Although it is widely accepted that the central nervous system is involved in the regulation of secretion of pituitary adrenocorticotropic hormone (ACTH), little is known of the relationships between specific emotional responses and the release of ACTH. Since the pituitary-adrenal system is generally stimulated under conditions in which the integrity of the organism is threatened, it might be expected that fear or anxiety most likely would be associated with increased ACTH release and subsequent increased secretion of adrenocortical hormones. Some studies have been made of both psychological and endocrine factors in human subjects during grossly threatening life situations.1,2,4,8,13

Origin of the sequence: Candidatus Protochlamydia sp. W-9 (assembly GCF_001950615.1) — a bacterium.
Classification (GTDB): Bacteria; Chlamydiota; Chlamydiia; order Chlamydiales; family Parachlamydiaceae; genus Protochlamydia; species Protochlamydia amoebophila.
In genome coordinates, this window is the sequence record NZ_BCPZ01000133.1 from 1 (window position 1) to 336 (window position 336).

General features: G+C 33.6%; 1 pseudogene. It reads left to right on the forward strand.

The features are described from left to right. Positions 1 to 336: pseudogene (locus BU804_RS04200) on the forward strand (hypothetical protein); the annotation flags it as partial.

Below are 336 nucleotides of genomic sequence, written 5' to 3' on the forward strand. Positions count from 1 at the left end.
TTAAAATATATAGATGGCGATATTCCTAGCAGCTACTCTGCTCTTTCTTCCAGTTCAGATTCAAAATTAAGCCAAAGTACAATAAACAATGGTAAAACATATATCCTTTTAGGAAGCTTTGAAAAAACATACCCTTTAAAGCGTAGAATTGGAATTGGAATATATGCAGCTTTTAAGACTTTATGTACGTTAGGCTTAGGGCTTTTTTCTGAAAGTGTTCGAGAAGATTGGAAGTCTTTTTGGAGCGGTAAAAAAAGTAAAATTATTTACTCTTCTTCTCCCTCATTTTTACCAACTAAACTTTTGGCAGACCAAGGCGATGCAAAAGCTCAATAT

As in other, previous studies, the initial hypothesis in this study of patients about to undergo cardiac or pulmonary surgery was that there would be a close relationship between the degree to which a patient was anxious and the plasma levels of his adrenocortical hormone. Attempts were made to predict this
PRICE DB, THALER M, MASON JW. Preoperative Emotional States and Adrenal Cortical Activity: Studies on Cardiac and Pulmonary Surgery Patients. AMA Arch NeurPsych. 1957;77(6):646–656. doi:10.1001/archneurpsyc.1957.02330360104012
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